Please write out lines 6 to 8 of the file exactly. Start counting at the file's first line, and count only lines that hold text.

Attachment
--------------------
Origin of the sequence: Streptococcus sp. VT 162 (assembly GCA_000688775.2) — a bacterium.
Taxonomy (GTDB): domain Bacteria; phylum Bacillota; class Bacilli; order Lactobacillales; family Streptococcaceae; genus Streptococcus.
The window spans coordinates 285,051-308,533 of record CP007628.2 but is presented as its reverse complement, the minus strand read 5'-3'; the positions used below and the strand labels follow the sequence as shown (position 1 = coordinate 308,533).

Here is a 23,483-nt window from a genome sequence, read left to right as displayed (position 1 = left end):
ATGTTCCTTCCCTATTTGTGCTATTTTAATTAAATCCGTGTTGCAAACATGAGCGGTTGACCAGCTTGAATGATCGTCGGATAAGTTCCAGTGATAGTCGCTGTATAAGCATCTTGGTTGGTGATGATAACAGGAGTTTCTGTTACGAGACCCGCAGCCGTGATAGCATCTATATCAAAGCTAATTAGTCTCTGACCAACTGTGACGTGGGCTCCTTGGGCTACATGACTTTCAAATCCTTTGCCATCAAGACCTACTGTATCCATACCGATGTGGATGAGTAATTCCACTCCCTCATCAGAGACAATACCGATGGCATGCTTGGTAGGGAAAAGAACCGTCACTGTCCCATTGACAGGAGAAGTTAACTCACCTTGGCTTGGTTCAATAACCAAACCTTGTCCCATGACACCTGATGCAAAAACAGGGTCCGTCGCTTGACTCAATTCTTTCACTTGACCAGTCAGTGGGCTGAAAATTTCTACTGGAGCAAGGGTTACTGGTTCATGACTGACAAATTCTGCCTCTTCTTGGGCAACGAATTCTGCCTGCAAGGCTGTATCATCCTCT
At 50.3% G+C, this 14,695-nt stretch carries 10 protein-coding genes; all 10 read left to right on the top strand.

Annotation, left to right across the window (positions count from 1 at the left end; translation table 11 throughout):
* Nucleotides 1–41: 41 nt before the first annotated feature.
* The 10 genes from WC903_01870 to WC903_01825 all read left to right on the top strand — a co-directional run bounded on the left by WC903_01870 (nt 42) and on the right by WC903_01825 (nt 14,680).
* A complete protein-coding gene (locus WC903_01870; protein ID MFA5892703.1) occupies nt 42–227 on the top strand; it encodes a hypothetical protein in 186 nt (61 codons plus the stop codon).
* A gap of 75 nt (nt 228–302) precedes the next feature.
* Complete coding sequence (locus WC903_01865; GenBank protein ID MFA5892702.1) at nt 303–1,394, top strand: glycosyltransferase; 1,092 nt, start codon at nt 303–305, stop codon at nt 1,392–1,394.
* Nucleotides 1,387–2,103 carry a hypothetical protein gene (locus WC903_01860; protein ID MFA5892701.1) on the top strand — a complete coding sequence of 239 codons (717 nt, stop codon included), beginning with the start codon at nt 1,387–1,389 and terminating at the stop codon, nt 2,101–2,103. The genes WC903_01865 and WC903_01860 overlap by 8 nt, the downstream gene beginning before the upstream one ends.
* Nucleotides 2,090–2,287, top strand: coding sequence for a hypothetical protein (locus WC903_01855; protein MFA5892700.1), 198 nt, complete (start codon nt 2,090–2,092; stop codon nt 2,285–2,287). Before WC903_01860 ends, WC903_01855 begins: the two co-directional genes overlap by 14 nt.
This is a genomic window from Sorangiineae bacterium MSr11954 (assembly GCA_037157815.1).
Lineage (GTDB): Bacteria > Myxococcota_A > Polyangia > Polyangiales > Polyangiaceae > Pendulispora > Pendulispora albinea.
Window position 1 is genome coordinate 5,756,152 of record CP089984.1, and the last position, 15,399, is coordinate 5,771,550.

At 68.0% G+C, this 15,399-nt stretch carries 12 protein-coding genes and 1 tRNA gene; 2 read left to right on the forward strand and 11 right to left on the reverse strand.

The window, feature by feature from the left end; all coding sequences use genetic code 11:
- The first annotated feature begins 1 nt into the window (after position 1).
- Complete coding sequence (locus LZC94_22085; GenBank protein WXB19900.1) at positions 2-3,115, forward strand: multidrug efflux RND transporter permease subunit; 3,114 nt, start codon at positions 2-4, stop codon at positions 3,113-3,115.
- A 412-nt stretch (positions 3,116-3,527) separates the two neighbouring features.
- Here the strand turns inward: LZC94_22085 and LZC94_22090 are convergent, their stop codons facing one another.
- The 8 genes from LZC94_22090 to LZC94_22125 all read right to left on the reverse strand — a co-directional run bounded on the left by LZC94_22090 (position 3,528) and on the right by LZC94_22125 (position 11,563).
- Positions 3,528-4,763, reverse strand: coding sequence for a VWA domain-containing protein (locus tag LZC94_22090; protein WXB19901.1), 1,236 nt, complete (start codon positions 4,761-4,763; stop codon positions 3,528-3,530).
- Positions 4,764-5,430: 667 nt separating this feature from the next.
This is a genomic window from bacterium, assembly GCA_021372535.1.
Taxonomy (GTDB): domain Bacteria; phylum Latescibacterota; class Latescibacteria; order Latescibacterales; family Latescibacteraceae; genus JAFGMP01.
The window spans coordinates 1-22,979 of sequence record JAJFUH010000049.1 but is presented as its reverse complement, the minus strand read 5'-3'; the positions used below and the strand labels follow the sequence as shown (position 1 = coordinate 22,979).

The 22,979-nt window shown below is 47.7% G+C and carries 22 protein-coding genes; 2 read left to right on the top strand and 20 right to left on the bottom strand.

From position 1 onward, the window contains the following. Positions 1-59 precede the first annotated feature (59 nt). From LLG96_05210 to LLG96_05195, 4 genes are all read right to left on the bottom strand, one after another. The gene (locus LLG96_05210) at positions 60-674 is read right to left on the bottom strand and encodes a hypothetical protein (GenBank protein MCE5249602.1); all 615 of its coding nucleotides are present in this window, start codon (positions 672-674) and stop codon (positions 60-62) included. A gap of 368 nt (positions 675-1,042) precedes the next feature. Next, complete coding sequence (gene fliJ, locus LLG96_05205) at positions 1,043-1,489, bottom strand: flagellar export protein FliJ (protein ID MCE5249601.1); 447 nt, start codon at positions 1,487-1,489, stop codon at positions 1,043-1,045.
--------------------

At 50.3% G+C, this 14,695-nt stretch carries 10 protein-coding genes; all 10 read left to right on the top strand.

Annotation, left to right across the window (positions count from 1 at the left end; translation table 11 throughout):
* Nucleotides 1–41: 41 nt before the first annotated feature.